In 1949 Bertholt transplanted testes into a previously castrated cockerel and found that it prevented the retrogressive changes in sexual maturation and behavior. As a result of this, he concluded that the effects of the transplanted testes might be due to some substance that was secreted into the blood. Another technique is autoradiography in which a hormone containing radioactive atoms is infected into the animal and ‘later d picture is taken to find where the hormones are located. Other techniques include cross-circulation, and parabiosis in which a permanent union is established between two young animals and cross circulation develops as the tissue joined through surgery heals. This technique has been useful ln establishing the relationship between the pituitary and the gonads.

Classroom Activities

1. On diagram one, discuss with the students the route that the hormones will follow once excreted from the gland. Ask questions such as,’Where do the hormones go when excreted from the gland?” Use a diagram of the body to show the circulatory system and follow it to various parts of the body that the hormone may go to.
2. Hand out a blank chart with peptide on one side and steroid on the other. Have the students list the differences between each of hormone. Use diagram 1 as a reference,
3. Hand out a blank diagram of a cell membrane. Have the class draw how peptide hormones bind on the surface, and steroid hormones bind inside the cell membrane, using diagram 1 as a reference,
4. Have the class fill in a blank chart of the hormonal checks and balances.
(figure available in print form)
DIAGRAM 1
(figure available in print form)
DIAGRAM 2
(figure available in print form)
DIAGRAM 3

to top


Part Two—The Tour

Objectives—The student will:
-state the major hormone producing glands in the human body:
hypothalamusthyroid
pituitaryparathyroids
pancreaspineal
adrenalsovaries/testes
-show the location of each of the glands on a chart of the human body
-state the major hormones that each gland produces
-write the abbreviation of each hormone
We are about to embark on a tour of the human body. On this tour we will be stopping at each of the major hormone producing glands. We will learn about the major hormones that each gland generates and what effects these hormones have on the human body. Consider each gland a country and the hormones the product. Each of these products are exported to another area or country to their parts, or receptor sites, At this time, they are unloaded and which produces an effect. For example when food is exported to Ethiopia, it arrives in port, then it is transported to specific areas and given out. As result the people are happy because their hunger is satisfied. In the body, for another example, prolactin when it reaches it’s target site, stimulates milk production. The controlling force which controls the rate of export is the hypothalamus gland which is where we will begin.

The hypothalamus gland sits above the pituitary gland and is responsible for integrating nerve messages from the brain into commands which are then transported via the portal circulation into the pituitary. (see diagram 4). From the pituitary, the hormones are released into the blood and circulated to their receptor sites. The hypothalamus differs from other glands in that it synthesizes hormones called releasing hormones. These then circulate through the portal veins to the pituitary and signal another specific hormone to be released, For example, gonadotropin-releasing hormone (GnRH), is synthesized in the hypothalamus then released into the blood vessels which lead to the anterior pituitary. Here the hypothalamic hormone stimulates the cells to release the pituitary hormone luteinizing hormone, (LH), into circulation, (refer to diagram 4), In the same way, the hypothalamus produces growth-hormone-releasing factor (GHRF), which in the pituitary will stimulate the release of growth hormone, (GH), into circulation. Prolactin-releasing hormone, (PRH) stimulates the release of prolactin into the bloodstream. Thyrotropin-releasing hormone, (TRH), stimulates the release of thyrotropin. Earlier we stated that the body has a system of turning off the production of hormones ta prevent overload. These hormones are called inhibiting hormones, or factors, and some are synthesized in the hypothalamus. Growth-hormone-inhibiting factor, (GHIF), stops the production of growth hormone. Prolactin-inhibiting factor, (PIF), stops the production of prolactin.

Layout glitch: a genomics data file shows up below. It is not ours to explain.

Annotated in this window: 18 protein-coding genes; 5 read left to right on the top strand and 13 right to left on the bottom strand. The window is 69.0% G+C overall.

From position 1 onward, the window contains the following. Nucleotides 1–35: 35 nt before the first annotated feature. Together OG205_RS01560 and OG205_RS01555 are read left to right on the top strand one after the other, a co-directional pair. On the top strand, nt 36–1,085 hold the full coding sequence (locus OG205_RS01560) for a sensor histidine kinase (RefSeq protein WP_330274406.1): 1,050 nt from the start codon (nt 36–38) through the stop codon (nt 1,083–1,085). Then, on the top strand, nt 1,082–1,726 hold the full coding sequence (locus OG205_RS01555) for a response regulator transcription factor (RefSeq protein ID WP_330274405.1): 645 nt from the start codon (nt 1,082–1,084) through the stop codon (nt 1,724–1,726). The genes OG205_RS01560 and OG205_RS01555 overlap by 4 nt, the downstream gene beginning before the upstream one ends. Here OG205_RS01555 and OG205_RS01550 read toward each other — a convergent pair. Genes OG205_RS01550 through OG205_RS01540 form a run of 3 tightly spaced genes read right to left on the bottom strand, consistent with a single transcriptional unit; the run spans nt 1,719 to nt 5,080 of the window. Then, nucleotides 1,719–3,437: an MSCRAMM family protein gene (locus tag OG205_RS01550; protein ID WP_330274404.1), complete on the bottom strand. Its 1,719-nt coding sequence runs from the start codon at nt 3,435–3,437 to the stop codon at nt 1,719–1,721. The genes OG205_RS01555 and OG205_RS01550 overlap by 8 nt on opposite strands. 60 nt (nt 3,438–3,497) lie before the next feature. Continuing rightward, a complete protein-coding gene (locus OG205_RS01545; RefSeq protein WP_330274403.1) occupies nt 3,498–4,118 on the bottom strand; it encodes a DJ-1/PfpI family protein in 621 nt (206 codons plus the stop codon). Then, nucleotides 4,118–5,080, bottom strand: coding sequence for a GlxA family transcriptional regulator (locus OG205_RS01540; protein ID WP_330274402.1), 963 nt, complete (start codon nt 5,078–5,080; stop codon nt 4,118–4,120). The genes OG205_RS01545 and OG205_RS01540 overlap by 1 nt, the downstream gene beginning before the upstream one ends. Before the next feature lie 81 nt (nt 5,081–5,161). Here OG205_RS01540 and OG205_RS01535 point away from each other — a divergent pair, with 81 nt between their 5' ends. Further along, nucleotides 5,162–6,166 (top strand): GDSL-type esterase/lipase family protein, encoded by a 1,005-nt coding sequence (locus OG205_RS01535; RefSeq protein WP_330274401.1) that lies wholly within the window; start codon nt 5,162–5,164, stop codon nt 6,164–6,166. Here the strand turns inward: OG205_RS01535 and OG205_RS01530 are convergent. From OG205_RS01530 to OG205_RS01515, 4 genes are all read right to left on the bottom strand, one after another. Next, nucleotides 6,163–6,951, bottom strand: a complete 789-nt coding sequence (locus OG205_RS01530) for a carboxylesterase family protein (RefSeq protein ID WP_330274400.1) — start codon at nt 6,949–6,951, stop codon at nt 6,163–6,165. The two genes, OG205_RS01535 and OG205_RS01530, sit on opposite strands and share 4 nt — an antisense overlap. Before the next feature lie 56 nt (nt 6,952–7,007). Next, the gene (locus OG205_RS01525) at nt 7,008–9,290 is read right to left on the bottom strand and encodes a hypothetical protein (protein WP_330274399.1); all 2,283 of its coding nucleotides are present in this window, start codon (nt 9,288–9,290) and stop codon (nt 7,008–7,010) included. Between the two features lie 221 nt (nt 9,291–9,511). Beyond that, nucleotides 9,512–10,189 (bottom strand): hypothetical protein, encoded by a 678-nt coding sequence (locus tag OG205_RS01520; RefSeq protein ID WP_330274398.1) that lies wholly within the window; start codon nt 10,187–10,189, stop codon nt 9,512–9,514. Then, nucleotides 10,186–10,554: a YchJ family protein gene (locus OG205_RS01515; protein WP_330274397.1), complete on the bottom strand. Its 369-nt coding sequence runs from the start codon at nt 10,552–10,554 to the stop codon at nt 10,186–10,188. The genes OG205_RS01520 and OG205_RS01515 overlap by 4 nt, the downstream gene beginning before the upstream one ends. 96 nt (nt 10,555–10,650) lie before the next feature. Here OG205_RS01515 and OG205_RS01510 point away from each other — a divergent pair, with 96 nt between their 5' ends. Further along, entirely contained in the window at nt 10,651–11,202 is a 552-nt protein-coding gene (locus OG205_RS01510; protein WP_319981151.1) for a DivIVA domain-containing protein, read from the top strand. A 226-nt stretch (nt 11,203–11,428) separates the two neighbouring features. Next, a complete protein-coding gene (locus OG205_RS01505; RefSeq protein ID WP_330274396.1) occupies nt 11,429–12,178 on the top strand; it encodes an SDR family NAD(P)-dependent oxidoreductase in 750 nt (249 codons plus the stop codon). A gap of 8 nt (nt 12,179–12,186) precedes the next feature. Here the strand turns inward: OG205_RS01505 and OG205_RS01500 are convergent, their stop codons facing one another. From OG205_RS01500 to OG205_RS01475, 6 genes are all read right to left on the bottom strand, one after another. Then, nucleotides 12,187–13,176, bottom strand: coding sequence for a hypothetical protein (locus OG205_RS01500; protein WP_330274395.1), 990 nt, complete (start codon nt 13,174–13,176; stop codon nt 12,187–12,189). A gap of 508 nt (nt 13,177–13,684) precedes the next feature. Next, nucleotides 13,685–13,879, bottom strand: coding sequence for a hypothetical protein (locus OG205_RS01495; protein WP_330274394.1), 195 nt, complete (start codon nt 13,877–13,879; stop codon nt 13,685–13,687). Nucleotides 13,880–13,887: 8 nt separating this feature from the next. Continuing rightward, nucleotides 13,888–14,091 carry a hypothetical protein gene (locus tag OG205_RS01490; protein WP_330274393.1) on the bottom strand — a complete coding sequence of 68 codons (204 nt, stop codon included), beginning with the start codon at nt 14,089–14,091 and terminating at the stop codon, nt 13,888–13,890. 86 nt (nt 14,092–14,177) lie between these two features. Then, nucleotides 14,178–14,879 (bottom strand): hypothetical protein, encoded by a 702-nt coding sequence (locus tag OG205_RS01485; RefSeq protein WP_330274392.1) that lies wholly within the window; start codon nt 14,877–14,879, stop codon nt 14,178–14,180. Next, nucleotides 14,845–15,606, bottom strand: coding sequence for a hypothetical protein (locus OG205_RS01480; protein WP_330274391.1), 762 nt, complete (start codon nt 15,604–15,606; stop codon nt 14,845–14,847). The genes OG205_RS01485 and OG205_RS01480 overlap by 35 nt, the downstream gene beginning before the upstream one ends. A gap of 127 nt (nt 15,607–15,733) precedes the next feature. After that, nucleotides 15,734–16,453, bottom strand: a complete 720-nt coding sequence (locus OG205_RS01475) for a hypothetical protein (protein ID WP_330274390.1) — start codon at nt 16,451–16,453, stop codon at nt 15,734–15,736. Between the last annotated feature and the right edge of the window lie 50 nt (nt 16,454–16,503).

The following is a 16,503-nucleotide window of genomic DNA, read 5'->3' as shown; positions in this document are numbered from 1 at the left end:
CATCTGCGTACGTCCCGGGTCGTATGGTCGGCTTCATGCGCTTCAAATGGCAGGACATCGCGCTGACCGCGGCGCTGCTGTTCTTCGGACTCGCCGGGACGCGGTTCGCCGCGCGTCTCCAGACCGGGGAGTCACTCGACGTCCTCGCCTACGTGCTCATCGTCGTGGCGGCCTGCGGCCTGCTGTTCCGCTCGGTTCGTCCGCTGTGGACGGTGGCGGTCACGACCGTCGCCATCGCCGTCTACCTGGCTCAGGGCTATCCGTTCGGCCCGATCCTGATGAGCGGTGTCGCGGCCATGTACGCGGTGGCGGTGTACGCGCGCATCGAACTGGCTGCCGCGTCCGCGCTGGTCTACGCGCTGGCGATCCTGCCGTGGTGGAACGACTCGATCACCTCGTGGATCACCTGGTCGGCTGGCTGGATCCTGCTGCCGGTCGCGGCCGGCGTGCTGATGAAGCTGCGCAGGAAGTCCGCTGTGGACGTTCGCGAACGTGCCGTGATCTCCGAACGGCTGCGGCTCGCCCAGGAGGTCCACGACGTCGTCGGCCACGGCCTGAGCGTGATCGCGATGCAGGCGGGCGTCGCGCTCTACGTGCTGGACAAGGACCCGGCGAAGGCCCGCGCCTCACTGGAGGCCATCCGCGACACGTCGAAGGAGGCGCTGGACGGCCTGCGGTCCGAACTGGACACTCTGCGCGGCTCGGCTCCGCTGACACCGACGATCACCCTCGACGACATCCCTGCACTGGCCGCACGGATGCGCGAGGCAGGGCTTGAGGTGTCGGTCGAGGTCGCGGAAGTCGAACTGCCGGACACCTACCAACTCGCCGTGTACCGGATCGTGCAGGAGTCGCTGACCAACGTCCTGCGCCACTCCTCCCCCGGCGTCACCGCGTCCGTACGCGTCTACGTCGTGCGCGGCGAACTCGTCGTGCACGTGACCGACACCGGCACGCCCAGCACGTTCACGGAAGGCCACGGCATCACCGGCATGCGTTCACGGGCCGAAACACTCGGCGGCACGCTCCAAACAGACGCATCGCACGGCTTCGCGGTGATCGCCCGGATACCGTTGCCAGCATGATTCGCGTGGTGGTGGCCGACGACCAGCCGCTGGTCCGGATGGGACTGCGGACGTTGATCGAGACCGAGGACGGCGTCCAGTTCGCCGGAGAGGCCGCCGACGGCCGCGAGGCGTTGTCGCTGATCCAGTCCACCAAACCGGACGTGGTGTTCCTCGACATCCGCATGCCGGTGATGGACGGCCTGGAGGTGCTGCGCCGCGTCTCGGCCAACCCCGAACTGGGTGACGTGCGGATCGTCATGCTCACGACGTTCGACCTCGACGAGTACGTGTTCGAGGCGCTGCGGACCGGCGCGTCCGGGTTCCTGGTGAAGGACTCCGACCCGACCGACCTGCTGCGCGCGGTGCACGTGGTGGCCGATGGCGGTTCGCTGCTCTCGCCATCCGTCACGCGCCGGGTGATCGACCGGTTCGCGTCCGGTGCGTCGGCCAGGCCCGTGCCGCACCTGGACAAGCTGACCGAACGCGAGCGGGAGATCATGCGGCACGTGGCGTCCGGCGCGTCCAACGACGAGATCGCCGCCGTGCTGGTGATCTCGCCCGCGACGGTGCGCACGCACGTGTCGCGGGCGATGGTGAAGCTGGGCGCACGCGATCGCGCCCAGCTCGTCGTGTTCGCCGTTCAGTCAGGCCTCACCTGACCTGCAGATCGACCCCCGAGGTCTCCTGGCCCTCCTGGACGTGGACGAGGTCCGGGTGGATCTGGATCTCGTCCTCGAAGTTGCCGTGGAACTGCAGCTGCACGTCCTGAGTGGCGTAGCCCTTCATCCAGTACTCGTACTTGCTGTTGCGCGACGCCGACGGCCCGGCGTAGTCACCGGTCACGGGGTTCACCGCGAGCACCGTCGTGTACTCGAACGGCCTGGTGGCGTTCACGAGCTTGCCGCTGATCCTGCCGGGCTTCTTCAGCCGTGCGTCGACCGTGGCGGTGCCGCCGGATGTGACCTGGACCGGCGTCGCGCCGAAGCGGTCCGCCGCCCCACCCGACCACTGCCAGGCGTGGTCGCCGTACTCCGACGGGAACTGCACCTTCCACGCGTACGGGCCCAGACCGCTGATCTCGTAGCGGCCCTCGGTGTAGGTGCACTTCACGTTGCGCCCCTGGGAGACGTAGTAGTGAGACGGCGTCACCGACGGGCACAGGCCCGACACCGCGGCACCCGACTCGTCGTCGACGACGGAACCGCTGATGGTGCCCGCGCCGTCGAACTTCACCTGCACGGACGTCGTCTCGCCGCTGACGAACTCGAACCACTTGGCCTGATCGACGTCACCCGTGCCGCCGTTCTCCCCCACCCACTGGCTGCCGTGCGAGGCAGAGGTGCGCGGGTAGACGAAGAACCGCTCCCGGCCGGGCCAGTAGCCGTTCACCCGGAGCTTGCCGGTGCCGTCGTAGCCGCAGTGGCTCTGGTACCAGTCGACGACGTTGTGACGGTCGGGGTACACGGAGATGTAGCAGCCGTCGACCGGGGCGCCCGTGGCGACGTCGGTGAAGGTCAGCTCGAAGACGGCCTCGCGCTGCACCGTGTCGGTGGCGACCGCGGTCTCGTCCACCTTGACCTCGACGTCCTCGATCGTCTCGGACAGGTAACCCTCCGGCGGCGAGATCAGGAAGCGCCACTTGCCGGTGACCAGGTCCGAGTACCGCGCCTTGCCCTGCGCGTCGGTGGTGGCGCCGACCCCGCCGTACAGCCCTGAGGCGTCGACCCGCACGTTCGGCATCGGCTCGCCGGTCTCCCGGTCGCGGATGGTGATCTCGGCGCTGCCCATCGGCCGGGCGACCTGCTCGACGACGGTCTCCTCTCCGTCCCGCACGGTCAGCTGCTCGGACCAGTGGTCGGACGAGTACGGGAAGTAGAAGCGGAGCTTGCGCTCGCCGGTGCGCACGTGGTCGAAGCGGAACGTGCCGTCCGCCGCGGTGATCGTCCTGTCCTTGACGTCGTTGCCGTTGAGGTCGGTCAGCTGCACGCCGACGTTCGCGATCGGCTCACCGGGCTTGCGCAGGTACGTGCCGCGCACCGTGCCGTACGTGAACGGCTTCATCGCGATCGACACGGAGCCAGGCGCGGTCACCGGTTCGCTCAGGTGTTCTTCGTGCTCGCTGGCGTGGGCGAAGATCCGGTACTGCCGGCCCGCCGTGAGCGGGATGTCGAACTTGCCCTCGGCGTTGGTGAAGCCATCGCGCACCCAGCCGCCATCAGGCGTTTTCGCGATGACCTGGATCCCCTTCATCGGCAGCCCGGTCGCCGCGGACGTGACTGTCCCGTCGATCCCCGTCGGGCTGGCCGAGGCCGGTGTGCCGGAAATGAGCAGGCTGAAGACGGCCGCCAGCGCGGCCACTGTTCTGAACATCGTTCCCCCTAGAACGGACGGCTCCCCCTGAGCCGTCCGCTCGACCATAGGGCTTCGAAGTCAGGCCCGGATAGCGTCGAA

The pituitary gland receives hormone signals from the hypothalamus and in turn stimulates the production of hormones that regulate different physiological processes throughout the body. One of the hormones released by the pituitary is called growth hormone, (GH), GH acts directly on the cells to promote growth, and it causes the cells to multiply by increasing the rate at which amino acids enter the cells and are built into proteins. This building process is called anabolism and is accomplished through cyclic AMP. Cyclic AMP activates the appropriate enzymes to get a job done, which in this case is to build up proteins. Follicle-stimulating hormone (FSH), induces the follicles to mature in the ovaries, and sperm to mature in the testes. Luteinizing hormone, (LH), stimulates ovulation, progesterone production by the corpus luteum, and the formation of the corpus luteum in the female. In the male, LH stimulates testosterone production in the testes.